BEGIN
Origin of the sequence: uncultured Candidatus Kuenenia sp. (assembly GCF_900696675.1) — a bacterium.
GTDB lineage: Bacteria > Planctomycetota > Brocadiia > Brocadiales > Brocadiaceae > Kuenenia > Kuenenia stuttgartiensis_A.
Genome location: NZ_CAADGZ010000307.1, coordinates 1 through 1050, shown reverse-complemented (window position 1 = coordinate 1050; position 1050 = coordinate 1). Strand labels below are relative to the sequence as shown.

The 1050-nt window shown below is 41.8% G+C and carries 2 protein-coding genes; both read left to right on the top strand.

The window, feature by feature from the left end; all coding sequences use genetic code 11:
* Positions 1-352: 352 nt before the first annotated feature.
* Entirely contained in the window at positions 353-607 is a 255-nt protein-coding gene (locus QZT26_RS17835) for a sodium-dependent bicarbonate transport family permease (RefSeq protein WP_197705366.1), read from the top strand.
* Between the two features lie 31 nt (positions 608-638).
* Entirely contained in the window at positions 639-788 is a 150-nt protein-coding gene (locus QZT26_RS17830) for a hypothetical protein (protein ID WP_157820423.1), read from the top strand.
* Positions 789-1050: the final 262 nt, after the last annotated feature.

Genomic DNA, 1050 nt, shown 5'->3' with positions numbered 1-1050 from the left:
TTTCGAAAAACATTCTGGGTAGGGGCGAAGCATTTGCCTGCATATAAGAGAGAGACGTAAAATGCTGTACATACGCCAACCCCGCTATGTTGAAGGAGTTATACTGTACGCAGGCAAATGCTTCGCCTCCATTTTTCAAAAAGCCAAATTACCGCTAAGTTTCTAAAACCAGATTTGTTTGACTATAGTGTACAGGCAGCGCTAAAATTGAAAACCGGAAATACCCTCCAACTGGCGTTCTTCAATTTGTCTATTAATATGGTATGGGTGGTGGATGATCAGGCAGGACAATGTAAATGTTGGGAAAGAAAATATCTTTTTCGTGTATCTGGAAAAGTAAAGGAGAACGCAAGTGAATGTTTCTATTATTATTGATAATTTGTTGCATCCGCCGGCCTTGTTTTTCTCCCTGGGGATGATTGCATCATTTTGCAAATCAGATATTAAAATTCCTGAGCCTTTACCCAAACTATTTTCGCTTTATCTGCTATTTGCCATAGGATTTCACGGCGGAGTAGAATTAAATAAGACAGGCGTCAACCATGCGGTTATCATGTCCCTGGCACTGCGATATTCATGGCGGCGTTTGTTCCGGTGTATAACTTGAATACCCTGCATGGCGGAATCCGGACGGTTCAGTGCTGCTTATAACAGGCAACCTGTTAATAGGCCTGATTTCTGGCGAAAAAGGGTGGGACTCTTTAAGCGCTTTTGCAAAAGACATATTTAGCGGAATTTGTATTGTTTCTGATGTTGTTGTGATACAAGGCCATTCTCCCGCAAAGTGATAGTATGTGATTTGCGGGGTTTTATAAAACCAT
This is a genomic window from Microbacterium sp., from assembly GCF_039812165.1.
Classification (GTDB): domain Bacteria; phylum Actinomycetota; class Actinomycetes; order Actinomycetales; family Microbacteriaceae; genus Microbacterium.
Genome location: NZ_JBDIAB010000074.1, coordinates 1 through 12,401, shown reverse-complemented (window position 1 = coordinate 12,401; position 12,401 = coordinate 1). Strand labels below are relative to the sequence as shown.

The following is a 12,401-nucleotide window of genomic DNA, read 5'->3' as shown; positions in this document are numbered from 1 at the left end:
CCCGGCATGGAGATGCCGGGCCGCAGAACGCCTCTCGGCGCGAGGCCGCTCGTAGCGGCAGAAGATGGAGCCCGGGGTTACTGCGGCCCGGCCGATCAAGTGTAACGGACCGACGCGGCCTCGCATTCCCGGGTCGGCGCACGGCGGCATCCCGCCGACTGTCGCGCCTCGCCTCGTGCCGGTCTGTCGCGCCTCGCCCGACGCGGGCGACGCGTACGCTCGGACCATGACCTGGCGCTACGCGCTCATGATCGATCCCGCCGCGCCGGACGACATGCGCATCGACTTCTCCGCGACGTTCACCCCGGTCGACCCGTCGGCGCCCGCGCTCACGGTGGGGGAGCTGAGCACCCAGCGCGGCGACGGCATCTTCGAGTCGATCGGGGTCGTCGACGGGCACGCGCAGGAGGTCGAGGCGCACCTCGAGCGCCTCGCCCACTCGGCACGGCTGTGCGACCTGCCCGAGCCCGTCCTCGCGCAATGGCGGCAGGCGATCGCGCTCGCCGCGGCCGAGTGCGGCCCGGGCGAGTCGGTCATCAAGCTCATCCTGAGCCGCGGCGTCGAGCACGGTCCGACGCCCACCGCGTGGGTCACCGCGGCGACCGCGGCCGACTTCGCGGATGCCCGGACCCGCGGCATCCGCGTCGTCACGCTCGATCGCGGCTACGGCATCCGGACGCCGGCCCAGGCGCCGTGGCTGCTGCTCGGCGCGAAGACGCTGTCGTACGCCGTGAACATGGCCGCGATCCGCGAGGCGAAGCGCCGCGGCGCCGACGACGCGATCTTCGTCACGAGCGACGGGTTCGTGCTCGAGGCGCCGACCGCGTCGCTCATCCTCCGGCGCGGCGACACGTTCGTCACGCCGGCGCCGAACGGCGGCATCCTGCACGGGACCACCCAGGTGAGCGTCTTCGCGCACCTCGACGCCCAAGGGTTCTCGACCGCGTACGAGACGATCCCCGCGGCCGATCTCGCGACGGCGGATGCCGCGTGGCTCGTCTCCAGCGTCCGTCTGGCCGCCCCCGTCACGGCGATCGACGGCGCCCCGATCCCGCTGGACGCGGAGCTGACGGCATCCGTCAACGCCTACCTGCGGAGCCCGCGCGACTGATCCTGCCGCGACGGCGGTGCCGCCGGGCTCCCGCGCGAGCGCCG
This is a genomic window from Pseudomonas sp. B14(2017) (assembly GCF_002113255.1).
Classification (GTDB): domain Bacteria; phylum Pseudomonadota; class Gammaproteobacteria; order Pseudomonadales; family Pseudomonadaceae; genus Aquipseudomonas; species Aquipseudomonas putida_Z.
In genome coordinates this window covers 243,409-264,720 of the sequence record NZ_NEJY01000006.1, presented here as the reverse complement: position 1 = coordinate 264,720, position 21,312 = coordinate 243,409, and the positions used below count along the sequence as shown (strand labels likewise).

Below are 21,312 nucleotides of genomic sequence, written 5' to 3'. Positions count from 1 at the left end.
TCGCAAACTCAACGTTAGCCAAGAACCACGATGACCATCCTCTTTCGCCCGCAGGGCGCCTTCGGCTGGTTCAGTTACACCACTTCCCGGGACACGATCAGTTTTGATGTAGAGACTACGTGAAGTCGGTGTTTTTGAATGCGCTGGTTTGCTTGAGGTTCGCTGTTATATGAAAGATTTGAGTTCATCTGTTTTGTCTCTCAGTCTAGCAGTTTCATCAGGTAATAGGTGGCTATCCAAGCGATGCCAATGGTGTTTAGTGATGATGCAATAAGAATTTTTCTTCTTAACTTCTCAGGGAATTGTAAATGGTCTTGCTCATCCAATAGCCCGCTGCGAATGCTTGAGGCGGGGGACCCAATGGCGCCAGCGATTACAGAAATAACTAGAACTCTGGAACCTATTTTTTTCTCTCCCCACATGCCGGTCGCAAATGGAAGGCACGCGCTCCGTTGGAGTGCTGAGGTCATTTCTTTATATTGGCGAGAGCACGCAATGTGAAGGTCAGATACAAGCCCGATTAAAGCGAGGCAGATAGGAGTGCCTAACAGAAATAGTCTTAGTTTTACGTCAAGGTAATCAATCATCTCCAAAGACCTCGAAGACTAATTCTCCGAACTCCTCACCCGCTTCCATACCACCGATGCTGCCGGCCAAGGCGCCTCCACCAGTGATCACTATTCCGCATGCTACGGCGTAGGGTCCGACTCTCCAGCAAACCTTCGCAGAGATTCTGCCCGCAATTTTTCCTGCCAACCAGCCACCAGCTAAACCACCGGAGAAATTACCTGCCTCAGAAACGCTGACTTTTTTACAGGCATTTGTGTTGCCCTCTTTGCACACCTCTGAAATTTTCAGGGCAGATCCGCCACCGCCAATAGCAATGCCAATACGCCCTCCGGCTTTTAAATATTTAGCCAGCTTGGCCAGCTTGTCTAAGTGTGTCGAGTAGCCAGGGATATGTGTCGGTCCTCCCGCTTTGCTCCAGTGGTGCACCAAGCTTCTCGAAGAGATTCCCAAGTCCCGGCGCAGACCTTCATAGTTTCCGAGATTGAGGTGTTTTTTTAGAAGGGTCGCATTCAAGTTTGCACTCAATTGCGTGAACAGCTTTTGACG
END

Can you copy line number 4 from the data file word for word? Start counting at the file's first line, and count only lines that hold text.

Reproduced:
The 1050-nt window shown below is 41.8% G+C and carries 2 protein-coding genes; both read left to right on the top strand.